Grandparents' Day Fundraiser

Honor your grandparents for Grandparents’ Day and make a difference in the lives of others!

Roulette Lambdon

Roulette Lambdon

I had the opportunity to spend a good portion of my early childhood summers with my maternal grandmother who became a widow when I was around 5 years old. She was someone who never let moss grow under her feet. She would awaken me fairly early in the morning and go through a litany of things that needed to be accomplished before the days end. The bulk of which were more community related.

She managed a Community Service Center for years at the local Seventh-day Adventist Church in Roanoke Virginia. So it could be anything from getting food to hungry families to giving a pedicure to someone that was living alone and unable to take care of themselves at that level for whatever reason. I was always in tow and found that sort of interaction with the community at large very fascinating.

She was a devout member of the Women’s Christian Temperance Union so needless to say I was often lectured about the value of “temperance in all things” and that your body was the temple of the Holy Spirit. The most impactful thing she did for me as a young person was to play the role of a consummate mentor. She was an avid gardener and never allowed me to help her with anything related to the care and nurture of her many flower and vegetable gardens without explaining in great detail what we were doing and why we were doing it. It was incredibly satisfying to go with her to her vegetable garden and pick everything we intended to have for dinner that evening.

That whole experience really laid the groundwork for me as to how I have chosen to live my adult life assisting others whenever I can. My goal is to carry on her rich legacy in whatever way I can. I will be eternally grateful for her inspiration and impact on my life.

~Bill Hudgins

Willma Leslie

Willma Leslie

My grandmother, Willma Leslie, was a remarkable woman. She lived most of her life with the use of only one eye. She swam a mile every day and was always active in church, a blessing to her family, and to every person in her life. She even reached out to impact those she would never meet.

Near the end of her life, her eyesight had worsened so much that she could no longer do her beloved handcrafts. She had loved to sew, knit, crochet, and tatt. She taught me to tatt when I was five years old—a memory I still treasure!

Before coming to Baptist Children’s Homes of North Carolina, I served as executive director at a residential childcare facility in Virginia. At that time, Grandmother was practically homebound and unable to thread a needle. But she could still write. She asked me for names and birthdates of boys or girls at the facility. For several years, she faithfully sent birthday cards with handwritten notes of encouragement—along with a crisp dollar bill tucked into each one.

Many of these children would not receive anything from their parents on their birthdays. But they always received one from “Dr. Gregory’s grandmother.” I have no doubt that some of those children might still remember her gestures of love and affirmation. She provided ministry to those kids and made them feel important.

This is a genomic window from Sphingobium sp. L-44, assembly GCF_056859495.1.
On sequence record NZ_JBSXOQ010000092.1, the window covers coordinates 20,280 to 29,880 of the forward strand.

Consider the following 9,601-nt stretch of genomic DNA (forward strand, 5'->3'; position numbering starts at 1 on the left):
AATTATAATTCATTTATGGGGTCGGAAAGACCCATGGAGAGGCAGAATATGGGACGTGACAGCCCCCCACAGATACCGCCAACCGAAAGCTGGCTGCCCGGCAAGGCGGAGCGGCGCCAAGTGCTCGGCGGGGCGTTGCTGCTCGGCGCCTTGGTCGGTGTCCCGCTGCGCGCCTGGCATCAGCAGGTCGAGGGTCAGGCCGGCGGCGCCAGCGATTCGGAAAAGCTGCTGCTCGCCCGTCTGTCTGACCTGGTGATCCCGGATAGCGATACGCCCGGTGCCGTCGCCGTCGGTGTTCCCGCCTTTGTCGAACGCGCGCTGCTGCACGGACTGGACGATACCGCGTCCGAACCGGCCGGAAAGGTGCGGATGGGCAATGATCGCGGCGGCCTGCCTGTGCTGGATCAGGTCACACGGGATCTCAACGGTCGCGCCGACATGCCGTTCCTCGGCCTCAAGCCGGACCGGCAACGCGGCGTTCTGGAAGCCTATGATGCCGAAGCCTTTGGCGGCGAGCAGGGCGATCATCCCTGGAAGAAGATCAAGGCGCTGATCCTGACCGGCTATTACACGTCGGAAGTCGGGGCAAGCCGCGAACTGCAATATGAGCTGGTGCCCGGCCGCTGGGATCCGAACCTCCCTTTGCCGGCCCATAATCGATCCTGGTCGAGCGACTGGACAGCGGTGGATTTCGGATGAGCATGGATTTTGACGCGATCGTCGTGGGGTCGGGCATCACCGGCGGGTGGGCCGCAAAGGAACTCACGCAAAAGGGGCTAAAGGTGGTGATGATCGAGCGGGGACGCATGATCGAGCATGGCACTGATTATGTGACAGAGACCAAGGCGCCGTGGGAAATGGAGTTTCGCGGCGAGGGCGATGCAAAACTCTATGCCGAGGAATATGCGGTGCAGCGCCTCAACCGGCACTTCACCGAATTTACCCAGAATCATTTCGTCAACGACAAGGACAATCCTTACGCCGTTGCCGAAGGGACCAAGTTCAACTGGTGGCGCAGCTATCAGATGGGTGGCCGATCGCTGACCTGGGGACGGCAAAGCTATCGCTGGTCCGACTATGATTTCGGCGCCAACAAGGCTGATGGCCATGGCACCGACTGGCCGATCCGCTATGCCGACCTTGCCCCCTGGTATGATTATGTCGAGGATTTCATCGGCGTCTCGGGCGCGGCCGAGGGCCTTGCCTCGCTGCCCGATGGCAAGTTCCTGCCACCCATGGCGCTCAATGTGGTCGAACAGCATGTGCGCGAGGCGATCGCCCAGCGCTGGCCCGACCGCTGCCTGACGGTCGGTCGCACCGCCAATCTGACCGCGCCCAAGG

~Sandy Gregory

James and Ethel Kivett

James and Ethel Kivett

Today, I remember the blessing of my sweet grandparents, James and Ethel Kivett.

My grandparents lived in Asheboro and I cherished the times I got to visit and stay with them for several days. “Grandma” and I spent the days in the kitchen or learning to sew or crochet.

In the afternoons, we sat together on the front porch swing, listening for the mill whistle to blow which meant “Granddaddy” would be home soon! Both were active leaders in their church, First United Methodist Church, in Asheboro, and I enjoyed attending church with them whenever I could.

Grandma made sure I learned to read spiritually by strategically leaving her devotion book out for me to find and read every morning…a habit I still enjoy today.

I am thankful for both Grandma and Granddaddy and the lessons I learned from them. They were, and are, a blessing to me.

~Amy Burns

Carnie and Lena Storie

Carnie and Lena Storie

Today, I pay tribute to and remember my beloved grandparents, Carnie and Lena Storie. My grandparents lived their entire lives in the beautiful mountains of North Carolina, primarily in Aho…a close-knit community between Boone and Blowing Rock. “Pa-Paw” was a farmer and “Ma-Maw” was a housekeeper and later worked at a soda fountain in a local pharmacy.

Both were active church members at Laurel Fork Baptist Church, in Aho. My earliest memories of that beautiful church include many family reunions held there and following in the footsteps of my grandparents and other family members who had gone before them.

I also always enjoyed my visits to my grandparents’ home with all my cousins (there were 10 of us!) and watching my grandmother in her element…serving others. She would not sit down until everyone had been fed and no one left there hungry!

She taught me what it means to serve others as she took care of all of us before serving herself. I am thankful for the gift of both Ma-Maw and Pa-Paw and the blessings they brought to my life back then and still do today. They are an inspiration to me.

~Amy Burns